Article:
Stepping back into the bejeweled pink heels that staked her a spot on the A list, Reese Witherspoon hustles Bel Air Barbie Elle Woods from the courtrooms of Boston to the corridors of power on Capitol Hill in "Legally Blonde 2." Despite the sequel's somewhat forced charm, Witherspoon's irrepressible effervescence and the title's built-in audience should guarantee a radiant July 4 weekend opening.
Stepping back into the bejeweled pink heels that staked her a spot on the A list, Reese Witherspoon hustles Bel Air Barbie Elle Woods from the courtrooms of Boston to the corridors of power on Capitol Hill in “Legally Blonde 2.” Despite the sequel’s somewhat forced charm, Witherspoon’s irrepressible effervescence and the title’s built-in audience should guarantee a radiant July 4 weekend opening for MGM, but it likely will score below the original in long-range popularity polls.
While Witherspoon frequently has been superior to her material, the gap here is considerably wider and the gossamer thread of plausibility that held the first comedy together unravels under the fragile screenplay’s extremes of contrived silliness.
Tyro screenwriter Kate Kondell’s script seems pre-programmed to count on an audience besotted with Elle in all her adorable ditsiness. It fails to recognize the need to back her up with anything approaching the real resourcefulness it would take to get her through the door of a Washington power-broker, let alone address Congress. Witherspoon, as always, seems undaunted by this and it’s her disarming enthusiasm and terminal perkiness that make the comedy succeed to the degree it does.
Opening recaps the first film’s events via a scrapbook prepared by Elle’s Delta Nu sorority sisters Margot and Serena (Jessica Cauffiel, Alanna Ubach), who have banded together with her daffy manicurist chum Paulette (Jennifer Coolidge) to throw her a surprise shower before her impending nuptials to Harvard law professor Emmet (Luke Wilson).
Tossing to the wind any tenuous link to reality, the script then sends Elle — now a rising Boston lawyer — on a crusade to find the biological birth parents of her Chihuahua Bruiser, in order for them to be present at the wedding. A detective traces Bruiser’s mother to a lab where the dog is being used to test cosmetics by a major client of Elle’s law firm. Demanding her cronies take a stand on animal rights, Elle gets fired.
Hitching her cause to the coattails of seemingly sympathetic Congresswoman Victoria Rudd (Sally Field), Elle heads to Washington, her vibrant Jackie Kennedy-styled pastel wardrobe branding her an alien in a population clad in corporate blacks and grays. As she readies for presentation a piece of animal rights legislation dubbed Bruiser’s Bill, Elle encounters formidable opposition in Rudd’s whip-smart chief of staff Grace (Regina King) but finds a guardian angel in hotel doorman Sid Post (Bob Newhart).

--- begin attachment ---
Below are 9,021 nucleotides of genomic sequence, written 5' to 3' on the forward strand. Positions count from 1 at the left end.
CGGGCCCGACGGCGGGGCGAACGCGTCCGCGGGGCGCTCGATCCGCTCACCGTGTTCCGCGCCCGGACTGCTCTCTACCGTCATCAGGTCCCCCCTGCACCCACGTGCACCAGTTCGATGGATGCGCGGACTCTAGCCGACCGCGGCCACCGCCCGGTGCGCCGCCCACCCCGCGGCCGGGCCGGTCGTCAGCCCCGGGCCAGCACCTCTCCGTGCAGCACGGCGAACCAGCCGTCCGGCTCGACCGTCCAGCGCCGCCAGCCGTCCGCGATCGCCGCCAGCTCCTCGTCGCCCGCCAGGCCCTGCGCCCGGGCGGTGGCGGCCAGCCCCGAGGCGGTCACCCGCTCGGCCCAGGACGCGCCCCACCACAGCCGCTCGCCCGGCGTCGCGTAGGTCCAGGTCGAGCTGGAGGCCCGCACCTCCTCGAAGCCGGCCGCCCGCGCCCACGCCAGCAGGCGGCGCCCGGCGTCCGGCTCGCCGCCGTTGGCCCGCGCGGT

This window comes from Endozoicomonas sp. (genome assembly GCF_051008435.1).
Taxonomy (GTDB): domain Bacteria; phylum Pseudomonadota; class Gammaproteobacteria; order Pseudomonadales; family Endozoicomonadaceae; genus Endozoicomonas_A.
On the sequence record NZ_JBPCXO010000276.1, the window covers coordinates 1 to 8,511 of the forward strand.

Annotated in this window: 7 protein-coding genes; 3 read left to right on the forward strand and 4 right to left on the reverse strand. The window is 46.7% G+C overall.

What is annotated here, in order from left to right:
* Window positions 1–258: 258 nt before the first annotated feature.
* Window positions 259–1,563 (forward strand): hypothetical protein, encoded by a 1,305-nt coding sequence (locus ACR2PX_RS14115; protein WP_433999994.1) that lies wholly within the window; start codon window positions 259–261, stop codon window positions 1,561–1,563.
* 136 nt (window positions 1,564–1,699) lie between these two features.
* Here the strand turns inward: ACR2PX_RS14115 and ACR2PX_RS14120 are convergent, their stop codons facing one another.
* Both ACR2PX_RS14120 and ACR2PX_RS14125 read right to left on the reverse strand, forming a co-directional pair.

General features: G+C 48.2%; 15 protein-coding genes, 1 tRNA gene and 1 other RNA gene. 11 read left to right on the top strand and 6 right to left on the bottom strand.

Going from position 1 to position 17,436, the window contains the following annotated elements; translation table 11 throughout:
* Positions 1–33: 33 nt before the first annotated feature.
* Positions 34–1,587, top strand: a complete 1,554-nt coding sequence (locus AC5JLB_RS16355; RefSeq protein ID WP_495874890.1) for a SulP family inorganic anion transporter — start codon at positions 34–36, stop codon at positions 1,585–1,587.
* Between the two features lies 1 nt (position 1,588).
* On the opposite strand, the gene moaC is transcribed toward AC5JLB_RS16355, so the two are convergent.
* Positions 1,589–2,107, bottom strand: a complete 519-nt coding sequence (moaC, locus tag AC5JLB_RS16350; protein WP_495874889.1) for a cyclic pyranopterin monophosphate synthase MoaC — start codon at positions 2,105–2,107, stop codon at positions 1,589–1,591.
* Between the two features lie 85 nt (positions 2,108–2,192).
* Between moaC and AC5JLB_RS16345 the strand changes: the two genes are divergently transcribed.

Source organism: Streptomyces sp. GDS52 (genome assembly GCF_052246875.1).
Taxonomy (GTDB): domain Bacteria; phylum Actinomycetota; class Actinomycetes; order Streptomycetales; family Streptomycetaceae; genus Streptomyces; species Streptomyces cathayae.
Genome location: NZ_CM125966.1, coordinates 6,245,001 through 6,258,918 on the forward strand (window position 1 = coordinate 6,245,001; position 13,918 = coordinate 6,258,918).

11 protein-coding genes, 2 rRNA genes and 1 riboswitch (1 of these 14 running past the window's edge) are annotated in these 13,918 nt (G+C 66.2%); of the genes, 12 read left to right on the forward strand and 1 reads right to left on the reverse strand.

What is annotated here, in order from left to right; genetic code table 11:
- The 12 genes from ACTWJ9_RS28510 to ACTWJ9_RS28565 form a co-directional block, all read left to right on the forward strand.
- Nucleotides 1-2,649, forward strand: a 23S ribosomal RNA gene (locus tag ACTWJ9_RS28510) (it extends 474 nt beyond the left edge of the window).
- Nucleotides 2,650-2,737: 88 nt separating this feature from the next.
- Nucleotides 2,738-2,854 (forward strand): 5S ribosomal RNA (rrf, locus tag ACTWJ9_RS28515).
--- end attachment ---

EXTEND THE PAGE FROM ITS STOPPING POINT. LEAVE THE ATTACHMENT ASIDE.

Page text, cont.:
Higher up the political ladder, Elle lucks into a sorority connection that softens Texas Congresswoman Libby Hauser (Dana Ivey) and finds an unexpected ally in conservative Southern Senator Stanford Marks (Bruce McGill) when his Rottweiler and Bruiser spark a same-sex romance. But when Rudd switches her position under pressure from a campaign investor, Elle calls for backup from Margot, Serena and Paulette. Eventually, Delta Nu alumnae from across the nation are mobilized to march on Washington.
The final act more or less falls to pieces. Even more so than with her courtroom success in the first pic, the script here just doesn’t have sufficient smarts to pull off Elle’s political triumph.
But Witherspoon again makes a valiant show of selling it. Her sheer pleasure in being an impeccably groomed, stylishly kitted-out woman determined to do something good for the world and protect the values behind “the land of the free gift with purchase” is undeniably infectious. The star makes this formulaic rehash of the far fresher original movie’s slender conceit more entertaining than it deserves to be.
While the supporting gallery lacks the sharply drawn characters of Victor Garber, Holland Taylor and especially Selma Blair that distinguished the earlier pic, Ivey and McGill have some amusing moments, and Newhart adds a warmer, gentler brand of humor. Field’s role is a poorly written plot stepping stone, but King molds a tough, ultimately right-minded woman, while Mary Lynn Rajskub is lovely as a Rudd staffer who gradually summons confidence.
Strongest asset among the holdovers is the priceless Coolidge, who puts such a dementedly original skew on her line readings as the dim-witted, big-hearted trailer-trash beautician that she enlivens every scene she’s in. Wilson is sidelined into a more marginal role.
Taking the reins from previous pic’s director Robert Luketic, “Kissing Jessica Stein” helmer Charles Herman-Wurmfeld maintains a breezy pace and a more fine-tuned sense of timing than his predecessor, albeit with inferior material. Use of a ’60s protest-pic aesthetic for the Deltas’ descent on Washington is a nice touch. Production values are tidy, with heavily accessorized Elle creating a candy-colored oasis within the businesslike Washington environments. Awash in pink, Sophie de Rakoff Carbonell’s costumes again strike a fun balance between the chic and the frivolous.